Pakistan has made significant progress in food production over the last several decades. However, food security is still a key challenge due to high population growth, rapid urbanization, low purchasing power, high price fluctuations, erratic food production, and inefficient food distribution systems. According to the Food Security Assessment Survey (FSA), 2016, 18% of the population in Pakistan is undernourished. National Institute of Population Studies (NIPS) reported high level of severe stunting (45%), wasting (15%) and underweight (30%). The malnourishment problems are high in rural areas (46%) and in certain regions like FATA (58%), GB (51%) and Baluchistan (52%). Similarly, around half of the population is consuming less than the dietary requirement of Vitamin-A and Iron. Food insecurity in Pakistan is primarily attributable to the limited economic access of the poorest and most vulnerable to food.

          A key factor limiting access to food, particularly since 2007, is the increase in the prices of essential food items. With the poorest families spending a substantial part of their income on food, the price rise has exacerbated under nutrition and vulnerability. To address the challenge of food insecurity, the Government of Pakistan has taken the initiative to formulate a national food security policy. Pakistan is an agrarian country and, hence, agricultural development is a prerequisite for achieving food security. According to Pakistan Economic Survey 2016-17, agriculture contributes 19.5% to Pakistan’s GDP, employs 42% of the labour force, constitutes 65% of export earnings, and provides livelihoods to 62% of the population of the country. The agriculture sector in Pakistan has been facing a number of major challenges over the last decade. As a result, the performance of this sector has been less than its potential in recent times, with low growth of around 3.3% over the last decade.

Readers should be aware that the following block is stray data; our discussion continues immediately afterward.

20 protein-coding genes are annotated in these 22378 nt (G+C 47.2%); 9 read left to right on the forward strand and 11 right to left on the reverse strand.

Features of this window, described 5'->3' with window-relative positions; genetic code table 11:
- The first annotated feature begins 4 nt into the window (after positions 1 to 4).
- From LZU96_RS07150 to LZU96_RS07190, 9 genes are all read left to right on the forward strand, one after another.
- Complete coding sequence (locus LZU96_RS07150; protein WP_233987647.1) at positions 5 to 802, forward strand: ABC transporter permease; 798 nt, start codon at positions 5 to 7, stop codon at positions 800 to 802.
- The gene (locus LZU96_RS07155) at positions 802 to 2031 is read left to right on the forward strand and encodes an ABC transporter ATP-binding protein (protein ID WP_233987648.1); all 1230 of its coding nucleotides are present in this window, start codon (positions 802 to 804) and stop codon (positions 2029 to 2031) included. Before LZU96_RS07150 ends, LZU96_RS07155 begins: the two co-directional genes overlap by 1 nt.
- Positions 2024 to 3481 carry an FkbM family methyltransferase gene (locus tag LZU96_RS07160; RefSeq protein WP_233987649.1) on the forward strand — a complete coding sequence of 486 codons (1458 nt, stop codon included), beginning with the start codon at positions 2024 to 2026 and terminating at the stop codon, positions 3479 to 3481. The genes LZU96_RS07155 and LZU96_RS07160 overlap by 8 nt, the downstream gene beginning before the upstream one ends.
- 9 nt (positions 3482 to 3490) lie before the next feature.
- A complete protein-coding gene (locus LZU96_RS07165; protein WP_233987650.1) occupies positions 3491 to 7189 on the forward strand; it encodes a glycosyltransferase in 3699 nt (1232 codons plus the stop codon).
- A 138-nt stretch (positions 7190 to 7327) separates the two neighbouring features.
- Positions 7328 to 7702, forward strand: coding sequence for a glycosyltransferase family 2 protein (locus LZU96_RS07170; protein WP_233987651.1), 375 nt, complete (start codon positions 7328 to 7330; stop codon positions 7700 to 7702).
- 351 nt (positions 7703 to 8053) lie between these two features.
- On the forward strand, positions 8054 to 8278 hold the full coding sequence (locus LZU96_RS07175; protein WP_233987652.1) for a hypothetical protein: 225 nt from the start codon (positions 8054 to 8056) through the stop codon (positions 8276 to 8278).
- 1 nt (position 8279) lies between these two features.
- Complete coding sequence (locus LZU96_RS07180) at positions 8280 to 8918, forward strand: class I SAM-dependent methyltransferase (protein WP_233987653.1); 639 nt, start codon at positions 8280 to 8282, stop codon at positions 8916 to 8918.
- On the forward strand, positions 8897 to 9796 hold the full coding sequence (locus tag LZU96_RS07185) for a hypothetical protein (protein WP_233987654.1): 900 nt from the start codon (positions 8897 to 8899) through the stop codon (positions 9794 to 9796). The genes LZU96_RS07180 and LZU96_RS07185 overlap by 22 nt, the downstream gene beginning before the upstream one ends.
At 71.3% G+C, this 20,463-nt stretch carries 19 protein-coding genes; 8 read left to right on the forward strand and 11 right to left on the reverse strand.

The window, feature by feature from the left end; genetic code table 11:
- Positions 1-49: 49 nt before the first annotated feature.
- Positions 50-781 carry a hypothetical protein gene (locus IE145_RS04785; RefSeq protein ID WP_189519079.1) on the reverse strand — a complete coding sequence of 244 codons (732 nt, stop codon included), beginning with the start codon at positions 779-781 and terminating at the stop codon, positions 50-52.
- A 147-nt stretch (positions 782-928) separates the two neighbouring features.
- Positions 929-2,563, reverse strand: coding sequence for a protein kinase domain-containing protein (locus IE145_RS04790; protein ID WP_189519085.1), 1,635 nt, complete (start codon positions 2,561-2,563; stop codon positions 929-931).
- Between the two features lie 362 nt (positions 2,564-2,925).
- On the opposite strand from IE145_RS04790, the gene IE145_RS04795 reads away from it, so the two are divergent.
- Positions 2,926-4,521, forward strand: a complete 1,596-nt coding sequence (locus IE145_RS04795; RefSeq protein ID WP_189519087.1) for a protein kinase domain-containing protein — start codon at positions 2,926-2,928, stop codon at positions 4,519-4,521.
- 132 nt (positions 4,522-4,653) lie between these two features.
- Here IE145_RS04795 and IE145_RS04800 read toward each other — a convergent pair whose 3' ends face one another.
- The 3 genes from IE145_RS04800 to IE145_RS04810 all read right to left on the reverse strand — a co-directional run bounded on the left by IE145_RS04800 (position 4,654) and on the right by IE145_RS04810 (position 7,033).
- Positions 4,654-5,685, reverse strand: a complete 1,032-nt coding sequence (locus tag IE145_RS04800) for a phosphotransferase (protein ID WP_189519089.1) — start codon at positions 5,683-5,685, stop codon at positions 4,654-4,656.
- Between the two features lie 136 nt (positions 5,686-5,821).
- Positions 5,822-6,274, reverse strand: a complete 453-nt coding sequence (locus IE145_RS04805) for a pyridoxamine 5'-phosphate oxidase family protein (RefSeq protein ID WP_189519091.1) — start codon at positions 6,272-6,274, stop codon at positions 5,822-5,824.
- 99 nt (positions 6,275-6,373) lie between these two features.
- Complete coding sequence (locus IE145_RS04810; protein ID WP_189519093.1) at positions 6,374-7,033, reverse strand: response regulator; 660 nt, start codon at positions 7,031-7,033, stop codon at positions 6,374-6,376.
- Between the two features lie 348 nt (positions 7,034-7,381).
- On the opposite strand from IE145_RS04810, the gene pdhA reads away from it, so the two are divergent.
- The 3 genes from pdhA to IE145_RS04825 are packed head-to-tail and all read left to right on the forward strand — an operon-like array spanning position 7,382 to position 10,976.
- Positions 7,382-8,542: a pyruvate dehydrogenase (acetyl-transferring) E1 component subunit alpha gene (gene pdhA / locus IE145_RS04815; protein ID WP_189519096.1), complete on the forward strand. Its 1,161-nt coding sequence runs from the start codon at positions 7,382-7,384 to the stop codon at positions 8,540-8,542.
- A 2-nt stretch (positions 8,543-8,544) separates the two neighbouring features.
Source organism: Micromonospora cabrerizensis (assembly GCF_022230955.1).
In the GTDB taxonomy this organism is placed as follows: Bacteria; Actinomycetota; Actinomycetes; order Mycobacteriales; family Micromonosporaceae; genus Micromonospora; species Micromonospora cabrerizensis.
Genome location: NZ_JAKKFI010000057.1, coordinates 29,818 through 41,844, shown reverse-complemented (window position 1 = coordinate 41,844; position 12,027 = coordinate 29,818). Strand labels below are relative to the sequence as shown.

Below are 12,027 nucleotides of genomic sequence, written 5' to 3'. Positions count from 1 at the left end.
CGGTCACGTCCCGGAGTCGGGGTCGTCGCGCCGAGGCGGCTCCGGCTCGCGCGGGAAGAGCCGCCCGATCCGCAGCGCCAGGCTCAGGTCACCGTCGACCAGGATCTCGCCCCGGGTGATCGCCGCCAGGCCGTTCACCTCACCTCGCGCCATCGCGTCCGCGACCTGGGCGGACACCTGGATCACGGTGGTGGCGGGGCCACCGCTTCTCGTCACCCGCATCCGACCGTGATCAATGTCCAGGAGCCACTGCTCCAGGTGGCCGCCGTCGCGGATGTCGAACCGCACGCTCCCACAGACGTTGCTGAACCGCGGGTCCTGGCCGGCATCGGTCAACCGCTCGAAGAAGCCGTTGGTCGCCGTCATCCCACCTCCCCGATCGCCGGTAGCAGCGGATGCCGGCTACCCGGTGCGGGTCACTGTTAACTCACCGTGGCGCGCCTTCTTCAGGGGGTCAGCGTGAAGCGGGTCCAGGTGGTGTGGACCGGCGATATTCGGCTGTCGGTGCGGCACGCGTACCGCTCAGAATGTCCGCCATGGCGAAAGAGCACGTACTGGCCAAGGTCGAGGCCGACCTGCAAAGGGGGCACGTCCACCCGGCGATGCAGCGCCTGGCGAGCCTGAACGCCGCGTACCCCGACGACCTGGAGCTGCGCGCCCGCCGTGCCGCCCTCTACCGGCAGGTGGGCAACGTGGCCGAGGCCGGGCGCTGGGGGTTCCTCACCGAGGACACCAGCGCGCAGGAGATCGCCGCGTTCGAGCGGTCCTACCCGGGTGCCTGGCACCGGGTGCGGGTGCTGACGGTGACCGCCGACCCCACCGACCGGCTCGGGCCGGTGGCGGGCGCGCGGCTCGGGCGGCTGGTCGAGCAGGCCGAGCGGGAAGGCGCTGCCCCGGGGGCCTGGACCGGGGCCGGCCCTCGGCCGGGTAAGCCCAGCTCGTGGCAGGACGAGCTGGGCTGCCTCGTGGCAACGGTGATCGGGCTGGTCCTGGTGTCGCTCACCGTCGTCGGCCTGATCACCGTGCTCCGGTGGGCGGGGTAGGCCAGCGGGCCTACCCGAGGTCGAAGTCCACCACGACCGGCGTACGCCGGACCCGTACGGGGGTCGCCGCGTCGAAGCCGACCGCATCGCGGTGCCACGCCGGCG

Consequently, agricultural growth has not benefited the rural poor in Pakistan to the extent it was expected. Wheat, rice and sugarcane being major food crops were given more attention in previous policies. The other major factors underlying this underperformance include a slow rate of technological innovation; problems with the quality, quantity, and timeliness of input supply; inadequate extension services and technology transfer; limited investment in construction, road maintenance, and market infrastructure; marketing and trade restrictions; pest and livestock disease problems; feed & fodder shortages; limited amounts of credit for agricultural production and processing; and lack of agriculture-specific loan products. For balanced food intake, there is a need to focus on the production of diverse foods, i.e., vegetables, fruits, nuts, oilseed, pulses, and livestock products: these not only contribute around 50% of dietary energy, but also significantly contributes in nutritional food security.

          Besides that, the harmonization of non-agricultural activities, such as those related to nutrition, trade, natural resource management, non-farm income opportunities, targeted income support, and other innovative options within the agriculture sector, are also recognized as important steps in achieving food security. Pakistan needs to build strong resilient agriculture sector to cope with the climate change risks.

          Climate change projections indicate that there will be greater variability in the weather with more frequent extreme events such as floods and droughts. Much of the impact of these changes will be on the agriculture sector, which needs mechanisms to cope and adapt. It is further projected that there will be immense pressure on limited surface as well as ground water resources. These challenges could be managed through adopting soil and water conservation technologies, enhanced use of high efficiency irrigation systems, developing drought resistant varieties, and introducing climate smart agriculture.